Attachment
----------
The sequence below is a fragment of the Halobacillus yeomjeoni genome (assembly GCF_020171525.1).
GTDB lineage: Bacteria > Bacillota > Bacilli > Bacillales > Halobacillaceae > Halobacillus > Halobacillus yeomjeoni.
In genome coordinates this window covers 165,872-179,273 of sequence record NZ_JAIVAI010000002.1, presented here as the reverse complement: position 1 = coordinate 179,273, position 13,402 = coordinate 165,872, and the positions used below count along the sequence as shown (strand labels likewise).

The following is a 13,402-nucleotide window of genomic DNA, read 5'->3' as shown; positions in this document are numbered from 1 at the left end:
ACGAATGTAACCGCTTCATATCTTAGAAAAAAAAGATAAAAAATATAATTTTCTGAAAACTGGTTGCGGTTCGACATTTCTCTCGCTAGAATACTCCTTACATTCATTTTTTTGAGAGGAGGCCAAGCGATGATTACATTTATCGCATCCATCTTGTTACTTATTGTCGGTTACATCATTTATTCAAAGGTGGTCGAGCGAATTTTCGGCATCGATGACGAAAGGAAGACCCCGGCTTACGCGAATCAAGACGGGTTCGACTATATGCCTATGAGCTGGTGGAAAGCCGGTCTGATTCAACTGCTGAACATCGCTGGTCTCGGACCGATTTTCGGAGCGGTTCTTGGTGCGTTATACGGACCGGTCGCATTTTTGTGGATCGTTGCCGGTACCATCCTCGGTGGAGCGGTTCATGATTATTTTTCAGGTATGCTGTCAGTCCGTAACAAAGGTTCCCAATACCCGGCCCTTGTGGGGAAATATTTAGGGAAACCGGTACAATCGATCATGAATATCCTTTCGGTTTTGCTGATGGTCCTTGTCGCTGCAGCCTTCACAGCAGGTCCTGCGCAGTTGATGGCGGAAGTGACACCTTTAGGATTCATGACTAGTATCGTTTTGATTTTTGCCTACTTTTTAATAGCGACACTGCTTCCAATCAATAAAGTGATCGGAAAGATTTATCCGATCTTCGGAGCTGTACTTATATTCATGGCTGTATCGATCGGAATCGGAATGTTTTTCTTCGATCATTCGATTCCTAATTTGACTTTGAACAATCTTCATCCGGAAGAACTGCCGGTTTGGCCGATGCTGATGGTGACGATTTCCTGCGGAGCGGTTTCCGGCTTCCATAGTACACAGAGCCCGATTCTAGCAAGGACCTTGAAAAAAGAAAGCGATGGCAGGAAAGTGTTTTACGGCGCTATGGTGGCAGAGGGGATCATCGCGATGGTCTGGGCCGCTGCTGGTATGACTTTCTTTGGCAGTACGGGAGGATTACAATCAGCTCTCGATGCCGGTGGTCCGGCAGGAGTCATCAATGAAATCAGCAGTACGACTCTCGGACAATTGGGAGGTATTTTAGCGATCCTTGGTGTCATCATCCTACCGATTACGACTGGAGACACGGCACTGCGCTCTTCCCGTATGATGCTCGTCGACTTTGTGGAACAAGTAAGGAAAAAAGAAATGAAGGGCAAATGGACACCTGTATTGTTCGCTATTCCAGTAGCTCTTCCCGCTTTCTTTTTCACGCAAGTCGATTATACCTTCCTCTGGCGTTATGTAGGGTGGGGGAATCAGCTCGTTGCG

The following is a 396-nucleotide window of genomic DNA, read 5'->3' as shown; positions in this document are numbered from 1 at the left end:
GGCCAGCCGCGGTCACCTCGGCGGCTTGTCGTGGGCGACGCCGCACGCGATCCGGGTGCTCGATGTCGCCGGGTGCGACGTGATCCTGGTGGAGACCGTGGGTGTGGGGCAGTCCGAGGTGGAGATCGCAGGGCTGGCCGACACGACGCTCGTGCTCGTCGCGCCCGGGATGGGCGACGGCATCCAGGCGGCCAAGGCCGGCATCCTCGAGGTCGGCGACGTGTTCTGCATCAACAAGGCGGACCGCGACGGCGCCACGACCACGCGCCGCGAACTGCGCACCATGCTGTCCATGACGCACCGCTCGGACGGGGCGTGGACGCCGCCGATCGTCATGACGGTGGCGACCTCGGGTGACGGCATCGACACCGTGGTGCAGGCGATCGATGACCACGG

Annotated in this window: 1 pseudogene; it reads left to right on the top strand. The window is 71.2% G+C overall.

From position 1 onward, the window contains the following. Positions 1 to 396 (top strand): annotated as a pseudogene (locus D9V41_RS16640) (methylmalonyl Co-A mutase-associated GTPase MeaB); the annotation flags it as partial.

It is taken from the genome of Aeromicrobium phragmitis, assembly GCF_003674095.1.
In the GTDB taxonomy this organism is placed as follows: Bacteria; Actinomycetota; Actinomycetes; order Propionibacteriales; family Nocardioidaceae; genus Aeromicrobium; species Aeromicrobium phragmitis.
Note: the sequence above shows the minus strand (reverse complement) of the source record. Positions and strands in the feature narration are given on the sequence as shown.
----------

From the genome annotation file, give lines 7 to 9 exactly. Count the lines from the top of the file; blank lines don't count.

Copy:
GGCCAGCCGCGGTCACCTCGGCGGCTTGTCGTGGGCGACGCCGCACGCGATCCGGGTGCTCGATGTCGCCGGGTGCGACGTGATCCTGGTGGAGACCGTGGGTGTGGGGCAGTCCGAGGTGGAGATCGCAGGGCTGGCCGACACGACGCTCGTGCTCGTCGCGCCCGGGATGGGCGACGGCATCCAGGCGGCCAAGGCCGGCATCCTCGAGGTCGGCGACGTGTTCTGCATCAACAAGGCGGACCGCGACGGCGCCACGACCACGCGCCGCGAACTGCGCACCATGCTGTCCATGACGCACCGCTCGGACGGGGCGTGGACGCCGCCGATCGTCATGACGGTGGCGACCTCGGGTGACGGCATCGACACCGTGGTGCAGGCGATCGATGACCACGG

Annotated in this window: 1 pseudogene; it reads left to right on the top strand. The window is 71.2% G+C overall.

From position 1 onward, the window contains the following. Positions 1 to 396 (top strand): annotated as a pseudogene (locus D9V41_RS16640) (methylmalonyl Co-A mutase-associated GTPase MeaB); the annotation flags it as partial.